Chagas disease reactivation in a heart transplant patient infected by domestic Trypanosoma cruzi discrete typing unit I (TcIDOM)

Costales, J.A., Kotton, C.N., Zurita-Leal, A.C., Garcia-Perez, J., Llewellyn, M.S. , Messenger, L.A., Bhattacharyya, T. and Burleigh, B.A. (2015) Chagas disease reactivation in a heart transplant patient infected by domestic Trypanosoma cruzi discrete typing unit I (TcIDOM). Parasites and Vectors, 8, 435. (doi:10.1186/s13071-015-1039-3) (PMID:26303927) (PMCID:PMC4548706)

Costales, J.A., Kotton, C.N., Zurita-Leal, A.C., Garcia-Perez, J., Llewellyn, M.S. , Messenger, L.A., Bhattacharyya, T. and Burleigh, B.A. (2015) Chagas disease reactivation in a heart transplant patient infected by domestic Trypanosoma cruzi discrete typing unit I (TcIDOM). Parasites and Vectors, 8, 435. (doi:10.1186/s13071-015-1039-3) (PMID:26303927) (PMCID:PMC4548706)

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Abstract

Background Trypanosoma cruzi, causative agent of Chagas disease, displays high intraspecific genetic diversity: six genetic lineages or discrete typing units (DTUs) are currently recognized, termed TcI through TcVI. Each DTU presents a particular distribution pattern across the Americas, and is loosely associated with different transmission cycles and hosts. Several DTUs are known to circulate in Central America. It has been previously suggested that TcI infection is benign and does not lead to chronic chagasic cardiomyopathy (CCC). Findings In this study, we genotyped T. cruzi parasites circulating in the blood and from explanted cardiac tissue of an El Salvadorian patient who developed reactivation Chagas disease while on immunosuppressive medications after undergoing heart transplant in the U.S. as treatment for end-stage CCC. Parasite typing was performed through molecular methods (restriction fragment length polymorphism of polymerase reaction chain amplified products, microsatellite typing, maxicircle sequence typing and low-stringency single primer PCR, [LSSP-PCR]) as well as lineage-specific serology. We show that the parasites infecting the patient belong to the TcI DTU exclusively. Our data indicate that the parasites isolated from the patient belong to a genotype frequently associated with human infection throughout the Americas (TcI DOM ). Conclusions Our results constitute compelling evidence in support of TcI DTU’s ability to cause end-stage CCC and help dispel any residual bias that infection with this lineage is benign, pointing to the need for increased surveillance for dissemination of this genotype in endemic regions, the USA and globally.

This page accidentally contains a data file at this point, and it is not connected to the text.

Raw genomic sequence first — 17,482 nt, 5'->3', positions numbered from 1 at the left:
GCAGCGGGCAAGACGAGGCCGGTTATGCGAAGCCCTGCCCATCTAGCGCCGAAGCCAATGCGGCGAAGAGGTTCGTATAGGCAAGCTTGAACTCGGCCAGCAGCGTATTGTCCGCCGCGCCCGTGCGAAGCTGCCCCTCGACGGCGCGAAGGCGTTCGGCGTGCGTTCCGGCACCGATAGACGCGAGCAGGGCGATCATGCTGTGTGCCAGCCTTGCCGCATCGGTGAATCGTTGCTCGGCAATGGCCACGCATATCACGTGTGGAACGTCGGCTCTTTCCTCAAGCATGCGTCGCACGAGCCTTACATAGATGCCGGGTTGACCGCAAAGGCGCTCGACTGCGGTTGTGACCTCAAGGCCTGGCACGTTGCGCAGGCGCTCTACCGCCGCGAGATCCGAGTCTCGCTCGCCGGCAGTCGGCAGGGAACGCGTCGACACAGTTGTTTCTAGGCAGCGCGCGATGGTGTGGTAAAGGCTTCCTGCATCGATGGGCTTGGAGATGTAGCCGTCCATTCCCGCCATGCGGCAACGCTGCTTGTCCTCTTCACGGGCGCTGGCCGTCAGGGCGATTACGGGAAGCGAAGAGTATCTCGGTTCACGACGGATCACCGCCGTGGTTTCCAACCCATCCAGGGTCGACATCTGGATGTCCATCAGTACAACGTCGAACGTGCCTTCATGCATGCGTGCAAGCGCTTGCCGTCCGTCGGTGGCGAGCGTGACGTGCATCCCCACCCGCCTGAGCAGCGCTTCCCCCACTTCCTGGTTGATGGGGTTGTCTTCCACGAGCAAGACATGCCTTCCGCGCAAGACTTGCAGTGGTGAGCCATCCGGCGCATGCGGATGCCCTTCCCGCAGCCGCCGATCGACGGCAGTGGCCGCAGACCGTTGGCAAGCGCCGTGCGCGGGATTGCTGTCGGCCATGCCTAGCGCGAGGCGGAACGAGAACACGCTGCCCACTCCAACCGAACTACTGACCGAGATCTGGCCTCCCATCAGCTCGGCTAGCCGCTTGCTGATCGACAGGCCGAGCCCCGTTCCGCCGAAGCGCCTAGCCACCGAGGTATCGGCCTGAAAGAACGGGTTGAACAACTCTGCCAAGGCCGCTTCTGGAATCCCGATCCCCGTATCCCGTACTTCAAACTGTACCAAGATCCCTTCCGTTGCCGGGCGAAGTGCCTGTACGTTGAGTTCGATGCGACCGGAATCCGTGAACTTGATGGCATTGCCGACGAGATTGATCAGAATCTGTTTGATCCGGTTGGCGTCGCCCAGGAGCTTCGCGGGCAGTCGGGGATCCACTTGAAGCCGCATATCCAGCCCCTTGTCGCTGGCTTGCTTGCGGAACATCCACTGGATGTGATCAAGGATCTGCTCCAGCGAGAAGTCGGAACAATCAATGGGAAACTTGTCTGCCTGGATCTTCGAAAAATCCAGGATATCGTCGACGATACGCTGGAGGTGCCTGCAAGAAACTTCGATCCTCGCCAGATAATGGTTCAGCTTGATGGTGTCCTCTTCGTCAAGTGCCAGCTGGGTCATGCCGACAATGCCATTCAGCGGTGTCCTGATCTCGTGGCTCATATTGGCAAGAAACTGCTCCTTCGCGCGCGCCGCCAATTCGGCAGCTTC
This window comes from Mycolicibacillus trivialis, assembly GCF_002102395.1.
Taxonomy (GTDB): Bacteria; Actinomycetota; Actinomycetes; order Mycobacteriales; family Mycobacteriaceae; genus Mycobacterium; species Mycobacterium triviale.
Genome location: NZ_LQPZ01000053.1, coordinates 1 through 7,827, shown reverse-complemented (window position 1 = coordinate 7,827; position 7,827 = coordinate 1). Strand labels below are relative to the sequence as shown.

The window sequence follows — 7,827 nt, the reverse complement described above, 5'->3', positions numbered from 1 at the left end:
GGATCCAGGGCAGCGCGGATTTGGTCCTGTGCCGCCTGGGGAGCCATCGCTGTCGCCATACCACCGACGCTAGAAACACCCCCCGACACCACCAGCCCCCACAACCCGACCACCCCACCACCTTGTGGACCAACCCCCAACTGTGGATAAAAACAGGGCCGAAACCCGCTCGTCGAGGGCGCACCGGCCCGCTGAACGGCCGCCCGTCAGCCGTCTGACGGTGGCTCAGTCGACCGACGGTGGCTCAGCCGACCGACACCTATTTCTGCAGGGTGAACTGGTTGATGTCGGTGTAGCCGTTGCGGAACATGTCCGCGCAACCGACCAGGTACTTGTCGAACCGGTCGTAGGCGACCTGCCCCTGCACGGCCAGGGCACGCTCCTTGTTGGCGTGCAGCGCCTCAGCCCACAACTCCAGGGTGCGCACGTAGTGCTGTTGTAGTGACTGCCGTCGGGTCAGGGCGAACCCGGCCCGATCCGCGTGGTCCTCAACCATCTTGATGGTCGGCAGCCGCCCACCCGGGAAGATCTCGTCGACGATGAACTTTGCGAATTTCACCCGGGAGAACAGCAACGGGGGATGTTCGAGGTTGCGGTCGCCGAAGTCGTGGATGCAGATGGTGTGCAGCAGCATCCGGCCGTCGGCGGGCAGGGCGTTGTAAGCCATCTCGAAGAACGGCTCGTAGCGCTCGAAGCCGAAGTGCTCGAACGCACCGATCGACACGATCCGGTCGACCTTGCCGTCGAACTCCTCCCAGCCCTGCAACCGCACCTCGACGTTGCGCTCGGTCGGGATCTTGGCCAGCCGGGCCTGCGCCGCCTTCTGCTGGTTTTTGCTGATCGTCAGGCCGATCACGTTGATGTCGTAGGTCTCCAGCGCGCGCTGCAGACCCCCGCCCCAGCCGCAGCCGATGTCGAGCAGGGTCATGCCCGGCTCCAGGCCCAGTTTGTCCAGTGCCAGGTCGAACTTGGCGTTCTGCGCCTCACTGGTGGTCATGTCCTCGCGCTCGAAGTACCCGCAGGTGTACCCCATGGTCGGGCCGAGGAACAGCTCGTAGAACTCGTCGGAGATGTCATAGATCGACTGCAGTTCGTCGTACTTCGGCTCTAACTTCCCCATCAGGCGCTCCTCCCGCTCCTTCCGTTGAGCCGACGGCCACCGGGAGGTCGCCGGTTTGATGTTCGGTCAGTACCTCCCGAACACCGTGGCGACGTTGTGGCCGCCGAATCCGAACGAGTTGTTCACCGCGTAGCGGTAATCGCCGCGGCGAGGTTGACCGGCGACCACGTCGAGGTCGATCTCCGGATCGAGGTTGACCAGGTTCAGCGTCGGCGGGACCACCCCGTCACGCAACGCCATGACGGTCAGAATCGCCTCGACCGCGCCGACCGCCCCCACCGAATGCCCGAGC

Item Type:Articles
Status:Published
Refereed:Yes
Glasgow Author(s) Enlighten ID:Llewellyn, Dr Martin
Authors: Costales, J.A., Kotton, C.N., Zurita-Leal, A.C., Garcia-Perez, J., Llewellyn, M.S., Messenger, L.A., Bhattacharyya, T., and Burleigh, B.A.
College/School:College of Medical Veterinary and Life Sciences > School of Medicine, Dentistry & Nursing
Journal Name:Parasites and Vectors
Publisher:BioMed Central
ISSN:1756-3305
ISSN (Online):1756-3305
Copyright Holders:Copyright © 2015 Costales et al.
First Published:First published in Parasites and Vectors 8:435
Publisher Policy:Reproduced under a Creative Commons License

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